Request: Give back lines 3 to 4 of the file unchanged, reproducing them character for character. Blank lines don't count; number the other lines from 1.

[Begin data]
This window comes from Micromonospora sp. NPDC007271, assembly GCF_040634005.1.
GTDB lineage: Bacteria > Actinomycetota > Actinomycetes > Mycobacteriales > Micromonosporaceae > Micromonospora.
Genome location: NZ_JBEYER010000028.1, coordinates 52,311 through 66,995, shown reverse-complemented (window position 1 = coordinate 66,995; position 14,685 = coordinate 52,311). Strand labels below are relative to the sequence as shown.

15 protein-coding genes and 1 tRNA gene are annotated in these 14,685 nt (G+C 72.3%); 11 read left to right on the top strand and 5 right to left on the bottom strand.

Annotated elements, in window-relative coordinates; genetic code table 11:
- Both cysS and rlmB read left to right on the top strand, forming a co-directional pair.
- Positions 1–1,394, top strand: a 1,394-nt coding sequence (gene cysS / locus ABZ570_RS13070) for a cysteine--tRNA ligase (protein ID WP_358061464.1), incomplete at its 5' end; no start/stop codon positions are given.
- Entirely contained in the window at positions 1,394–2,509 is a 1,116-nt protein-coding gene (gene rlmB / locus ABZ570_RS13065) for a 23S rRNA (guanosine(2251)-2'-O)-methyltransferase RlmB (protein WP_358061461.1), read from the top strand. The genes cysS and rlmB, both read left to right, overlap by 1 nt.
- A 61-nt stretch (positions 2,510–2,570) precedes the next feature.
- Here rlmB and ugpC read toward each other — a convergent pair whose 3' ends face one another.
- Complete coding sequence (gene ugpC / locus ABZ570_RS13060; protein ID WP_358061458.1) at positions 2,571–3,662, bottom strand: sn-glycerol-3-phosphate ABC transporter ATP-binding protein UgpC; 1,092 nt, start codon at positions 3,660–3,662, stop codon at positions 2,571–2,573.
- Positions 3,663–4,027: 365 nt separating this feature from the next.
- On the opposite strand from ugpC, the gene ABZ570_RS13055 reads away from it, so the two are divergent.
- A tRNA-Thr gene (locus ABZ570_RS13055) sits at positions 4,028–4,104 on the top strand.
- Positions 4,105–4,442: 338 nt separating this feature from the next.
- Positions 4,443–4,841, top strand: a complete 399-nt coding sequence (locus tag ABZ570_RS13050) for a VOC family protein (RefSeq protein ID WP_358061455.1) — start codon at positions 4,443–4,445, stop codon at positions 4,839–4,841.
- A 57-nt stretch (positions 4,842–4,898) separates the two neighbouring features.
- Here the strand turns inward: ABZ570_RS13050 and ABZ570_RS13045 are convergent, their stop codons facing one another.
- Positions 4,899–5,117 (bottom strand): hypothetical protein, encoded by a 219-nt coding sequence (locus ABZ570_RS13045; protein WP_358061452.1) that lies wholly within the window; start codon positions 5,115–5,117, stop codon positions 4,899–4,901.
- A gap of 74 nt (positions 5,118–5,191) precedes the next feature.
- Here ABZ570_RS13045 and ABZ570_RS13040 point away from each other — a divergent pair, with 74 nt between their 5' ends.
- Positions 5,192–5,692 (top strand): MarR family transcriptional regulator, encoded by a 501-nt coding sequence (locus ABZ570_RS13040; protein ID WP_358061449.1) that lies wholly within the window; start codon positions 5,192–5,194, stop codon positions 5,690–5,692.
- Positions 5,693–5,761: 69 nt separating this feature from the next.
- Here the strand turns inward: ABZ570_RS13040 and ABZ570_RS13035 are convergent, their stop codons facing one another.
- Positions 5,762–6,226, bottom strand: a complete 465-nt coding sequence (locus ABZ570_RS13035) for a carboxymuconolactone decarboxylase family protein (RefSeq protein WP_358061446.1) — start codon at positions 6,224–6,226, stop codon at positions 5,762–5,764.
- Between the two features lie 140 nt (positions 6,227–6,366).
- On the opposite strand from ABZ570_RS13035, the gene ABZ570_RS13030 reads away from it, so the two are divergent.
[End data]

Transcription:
Genome location: NZ_JBEYER010000028.1, coordinates 52,311 through 66,995, shown reverse-complemented (window position 1 = coordinate 66,995; position 14,685 = coordinate 52,311). Strand labels below are relative to the sequence as shown.

15 protein-coding genes and 1 tRNA gene are annotated in these 14,685 nt (G+C 72.3%); 11 read left to right on the top strand and 5 right to left on the bottom strand.